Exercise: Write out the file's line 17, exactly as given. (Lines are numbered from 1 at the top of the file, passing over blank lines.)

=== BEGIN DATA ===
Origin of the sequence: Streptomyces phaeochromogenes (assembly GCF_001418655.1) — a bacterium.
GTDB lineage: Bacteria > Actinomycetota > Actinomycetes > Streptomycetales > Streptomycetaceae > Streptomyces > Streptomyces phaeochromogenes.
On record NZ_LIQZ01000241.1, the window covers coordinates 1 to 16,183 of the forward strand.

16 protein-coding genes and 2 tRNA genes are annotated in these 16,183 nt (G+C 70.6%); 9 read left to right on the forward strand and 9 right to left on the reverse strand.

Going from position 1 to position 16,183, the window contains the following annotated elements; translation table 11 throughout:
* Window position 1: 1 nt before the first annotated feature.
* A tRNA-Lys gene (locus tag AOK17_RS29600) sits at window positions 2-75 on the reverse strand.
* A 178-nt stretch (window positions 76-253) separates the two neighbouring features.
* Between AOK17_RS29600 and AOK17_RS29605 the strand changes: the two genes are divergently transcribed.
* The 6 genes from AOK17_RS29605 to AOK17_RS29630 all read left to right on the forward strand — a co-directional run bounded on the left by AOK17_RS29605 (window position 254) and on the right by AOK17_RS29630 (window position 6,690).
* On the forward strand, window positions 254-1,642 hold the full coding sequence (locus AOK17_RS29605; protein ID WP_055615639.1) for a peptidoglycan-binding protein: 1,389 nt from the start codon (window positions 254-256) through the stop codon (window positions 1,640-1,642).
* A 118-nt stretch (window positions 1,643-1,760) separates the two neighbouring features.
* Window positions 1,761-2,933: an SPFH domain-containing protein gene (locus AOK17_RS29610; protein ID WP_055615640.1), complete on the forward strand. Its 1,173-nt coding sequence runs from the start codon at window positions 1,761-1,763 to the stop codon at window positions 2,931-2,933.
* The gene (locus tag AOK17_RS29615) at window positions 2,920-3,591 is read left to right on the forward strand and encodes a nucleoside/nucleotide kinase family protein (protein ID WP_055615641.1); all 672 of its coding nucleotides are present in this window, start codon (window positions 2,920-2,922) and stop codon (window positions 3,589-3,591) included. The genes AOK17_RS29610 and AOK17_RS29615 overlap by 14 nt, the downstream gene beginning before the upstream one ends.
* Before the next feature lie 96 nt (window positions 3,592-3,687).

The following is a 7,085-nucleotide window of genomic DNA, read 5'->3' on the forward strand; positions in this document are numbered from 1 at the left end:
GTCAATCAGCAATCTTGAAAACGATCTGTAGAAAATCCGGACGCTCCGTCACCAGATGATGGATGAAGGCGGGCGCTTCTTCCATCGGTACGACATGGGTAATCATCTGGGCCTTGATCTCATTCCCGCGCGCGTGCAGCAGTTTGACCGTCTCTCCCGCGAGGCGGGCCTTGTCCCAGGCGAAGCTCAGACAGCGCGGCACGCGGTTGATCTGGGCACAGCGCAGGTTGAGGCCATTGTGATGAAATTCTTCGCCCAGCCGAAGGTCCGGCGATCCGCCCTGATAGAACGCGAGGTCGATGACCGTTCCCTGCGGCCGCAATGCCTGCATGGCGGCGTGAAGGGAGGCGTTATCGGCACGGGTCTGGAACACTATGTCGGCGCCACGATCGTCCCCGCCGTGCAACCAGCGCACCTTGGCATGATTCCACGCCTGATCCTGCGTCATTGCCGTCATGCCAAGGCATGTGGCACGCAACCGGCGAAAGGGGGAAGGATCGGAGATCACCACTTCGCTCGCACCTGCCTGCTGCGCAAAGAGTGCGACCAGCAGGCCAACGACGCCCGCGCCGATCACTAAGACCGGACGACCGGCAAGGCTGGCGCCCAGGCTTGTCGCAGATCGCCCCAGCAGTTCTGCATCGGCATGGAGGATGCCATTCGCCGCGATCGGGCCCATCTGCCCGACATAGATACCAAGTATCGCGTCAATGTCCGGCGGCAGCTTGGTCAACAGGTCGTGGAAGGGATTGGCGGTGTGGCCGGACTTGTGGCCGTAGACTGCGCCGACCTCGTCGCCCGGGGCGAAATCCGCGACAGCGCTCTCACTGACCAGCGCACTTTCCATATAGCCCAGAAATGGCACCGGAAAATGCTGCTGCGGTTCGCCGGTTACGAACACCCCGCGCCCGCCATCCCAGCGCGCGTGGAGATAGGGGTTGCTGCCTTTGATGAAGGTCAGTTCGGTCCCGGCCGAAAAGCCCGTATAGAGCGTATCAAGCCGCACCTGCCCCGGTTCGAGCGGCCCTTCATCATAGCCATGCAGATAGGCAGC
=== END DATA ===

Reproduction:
GTCAATCAGCAATCTTGAAAACGATCTGTAGAAAATCCGGACGCTCCGTCACCAGATGATGGATGAAGGCGGGCGCTTCTTCCATCGGTACGACATGGGTAATCATCTGGGCCTTGATCTCATTCCCGCGCGCGTGCAGCAGTTTGACCGTCTCTCCCGCGAGGCGGGCCTTGTCCCAGGCGAAGCTCAGACAGCGCGGCACGCGGTTGATCTGGGCACAGCGCAGGTTGAGGCCATTGTGATGAAATTCTTCGCCCAGCCGAAGGTCCGGCGATCCGCCCTGATAGAACGCGAGGTCGATGACCGTTCCCTGCGGCCGCAATGCCTGCATGGCGGCGTGAAGGGAGGCGTTATCGGCACGGGTCTGGAACACTATGTCGGCGCCACGATCGTCCCCGCCGTGCAACCAGCGCACCTTGGCATGATTCCACGCCTGATCCTGCGTCATTGCCGTCATGCCAAGGCATGTGGCACGCAACCGGCGAAAGGGGGAAGGATCGGAGATCACCACTTCGCTCGCACCTGCCTGCTGCGCAAAGAGTGCGACCAGCAGGCCAACGACGCCCGCGCCGATCACTAAGACCGGACGACCGGCAAGGCTGGCGCCCAGGCTTGTCGCAGATCGCCCCAGCAGTTCTGCATCGGCATGGAGGATGCCATTCGCCGCGATCGGGCCCATCTGCCCGACATAGATACCAAGTATCGCGTCAATGTCCGGCGGCAGCTTGGTCAACAGGTCGTGGAAGGGATTGGCGGTGTGGCCGGACTTGTGGCCGTAGACTGCGCCGACCTCGTCGCCCGGGGCGAAATCCGCGACAGCGCTCTCACTGACCAGCGCACTTTCCATATAGCCCAGAAATGGCACCGGAAAATGCTGCTGCGGTTCGCCGGTTACGAACACCCCGCGCCCGCCATCCCAGCGCGCGTGGAGATAGGGGTTGCTGCCTTTGATGAAGGTCAGTTCGGTCCCGGCCGAAAAGCCCGTATAGAGCGTATCAAGCCGCACCTGCCCCGGTTCGAGCGGCCCTTCATCATAGCCATGCAGATAGGCAGC